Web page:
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Full citation: 

Robertson, Jennifer. 1999. "Dying to Tell: Sexuality and Suicide in Imperial Japan" in Signs vol. 25, no. 1 1-35.

Contents summary: 

The article is centered around a relationship between two women in Japan who planned a double suicide to address what seemed like unresolvable problems in their lives. Both survived the suicide attempt and appear to have continued their relationship more successfully afterward. This study also focuses on the various popular culture and media responses to the suicide attempt, to “love suicides” in general, and to the question of women’s same-sex relationships in Japanese culture.

The article opens with a number of satirical and mocking commentaries on the women’s suicide attempt, illustrating the deep and complex cultural context for the event, and then moves on to the cultural and historical context of 1930s Japan and how it contextualizes the event.

Early 20th century Japan was in the midst of a cultural crisis around positive and negative attitudes to, and effects of, Westernization. One way in which those conflicts were balanced was to gender Westernization as belonging to men, while women were assigned the role of maintaining traditional culture. Thus the same issues prevalent in the West around the “New Woman” (emancipated, pushing for full citizenship and voting rights, rejecting or renegotiating marriage) were also overlaid in Japan with this burden of preserving traditional culture against the Westernization that men and the national economy were embracing.

Saijo Eriko was a performer in an all-female revue company, taking “feminine” roles in the context of theatrical presentations where women played both the male and female roles. Masuda Yasumare (her chosen name) was from an upper class family and sported male-coded clothing and hair styles. Masuda initially began courting Saijo as a “fan” of her performance and this moved on to a romantic relationship.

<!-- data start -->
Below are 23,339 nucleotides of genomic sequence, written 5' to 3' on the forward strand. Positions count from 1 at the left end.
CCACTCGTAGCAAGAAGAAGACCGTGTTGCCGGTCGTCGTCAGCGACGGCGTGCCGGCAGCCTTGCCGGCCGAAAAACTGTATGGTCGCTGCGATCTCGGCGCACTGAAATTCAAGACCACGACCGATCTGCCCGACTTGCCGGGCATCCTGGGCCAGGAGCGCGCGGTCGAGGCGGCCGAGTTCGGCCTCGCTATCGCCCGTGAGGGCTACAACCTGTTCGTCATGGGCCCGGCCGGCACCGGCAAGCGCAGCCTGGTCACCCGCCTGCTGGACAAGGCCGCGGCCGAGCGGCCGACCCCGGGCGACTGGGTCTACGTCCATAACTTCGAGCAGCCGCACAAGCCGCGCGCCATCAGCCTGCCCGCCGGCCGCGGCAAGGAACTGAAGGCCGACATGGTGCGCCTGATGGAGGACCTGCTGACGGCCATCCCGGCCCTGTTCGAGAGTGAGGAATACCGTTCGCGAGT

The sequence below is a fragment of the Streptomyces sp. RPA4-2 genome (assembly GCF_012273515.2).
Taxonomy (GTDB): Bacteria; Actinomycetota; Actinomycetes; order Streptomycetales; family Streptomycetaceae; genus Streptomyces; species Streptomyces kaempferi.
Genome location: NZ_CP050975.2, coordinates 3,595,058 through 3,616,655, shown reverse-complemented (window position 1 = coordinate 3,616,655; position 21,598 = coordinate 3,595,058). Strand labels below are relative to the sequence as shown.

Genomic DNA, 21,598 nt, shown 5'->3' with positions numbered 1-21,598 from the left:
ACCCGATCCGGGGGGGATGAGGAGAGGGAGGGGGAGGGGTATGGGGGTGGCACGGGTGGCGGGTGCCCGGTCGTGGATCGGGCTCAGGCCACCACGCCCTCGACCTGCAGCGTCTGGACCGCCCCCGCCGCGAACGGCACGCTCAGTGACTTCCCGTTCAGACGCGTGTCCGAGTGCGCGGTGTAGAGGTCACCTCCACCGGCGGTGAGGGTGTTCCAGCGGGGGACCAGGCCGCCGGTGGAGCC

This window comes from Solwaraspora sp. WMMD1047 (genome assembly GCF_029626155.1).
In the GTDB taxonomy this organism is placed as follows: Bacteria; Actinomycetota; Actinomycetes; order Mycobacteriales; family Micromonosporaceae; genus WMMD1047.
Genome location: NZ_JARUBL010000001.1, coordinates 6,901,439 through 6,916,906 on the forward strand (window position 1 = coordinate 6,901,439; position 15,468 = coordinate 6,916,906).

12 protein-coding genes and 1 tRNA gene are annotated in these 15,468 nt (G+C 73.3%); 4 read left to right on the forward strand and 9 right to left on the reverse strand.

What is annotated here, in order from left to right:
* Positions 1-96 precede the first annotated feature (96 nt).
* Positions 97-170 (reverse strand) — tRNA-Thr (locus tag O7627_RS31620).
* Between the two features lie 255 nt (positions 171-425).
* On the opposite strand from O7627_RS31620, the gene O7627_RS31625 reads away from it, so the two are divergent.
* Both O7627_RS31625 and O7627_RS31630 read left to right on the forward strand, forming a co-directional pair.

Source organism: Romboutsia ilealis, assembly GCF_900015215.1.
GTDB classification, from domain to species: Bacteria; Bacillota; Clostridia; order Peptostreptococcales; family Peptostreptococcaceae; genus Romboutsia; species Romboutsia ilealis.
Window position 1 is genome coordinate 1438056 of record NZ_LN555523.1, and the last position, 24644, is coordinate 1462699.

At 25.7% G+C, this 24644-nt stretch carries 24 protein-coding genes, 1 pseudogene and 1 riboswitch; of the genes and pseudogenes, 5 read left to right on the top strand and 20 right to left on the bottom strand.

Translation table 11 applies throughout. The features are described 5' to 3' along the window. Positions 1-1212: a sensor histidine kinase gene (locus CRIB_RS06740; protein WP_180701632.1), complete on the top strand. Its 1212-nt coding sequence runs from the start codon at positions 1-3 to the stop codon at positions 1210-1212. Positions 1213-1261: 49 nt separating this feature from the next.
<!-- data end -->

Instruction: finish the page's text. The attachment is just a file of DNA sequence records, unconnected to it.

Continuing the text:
We digress now for a lot of cultural background.

Double suicides of heterosexual couples were an accepted motif, inspired not only by Japanese attitudes toward suicide as a form of social protest but also by a culture of arranged marriages and generational obedience. If marriage was impossible, then suicide together was viewed as the ultimate proof of love. Female couples, however, were not granted the same acceptance or praise for such a choice. In the Saijo/Masuda suicide, Masuda was portrayed as being the casualty of a broken and disfunctional family, and Saijo as the victim of an overzealous fan obsession on the part of Masuda.

Robertson provides a detailed background on intersections of gender and sexuality in Japanese culture, including both traditional Japanese, and borrowed Western, terminology for different types of identities and relationships. [Note: I’m not going to list the terminology here because individual terms should be understood within a much more complex web of social nuances that it’s possible to explore here. But this article looks like a rich source of leads for understanding coded language as well as those with more literal use. For those who are interested, a fairly simple vocabulary list drawn from this article is available on Patreon.] There was a recognition that gender and sex were linked but separate axes, but reactions to those who crossed gender lines varied depending on context and sex.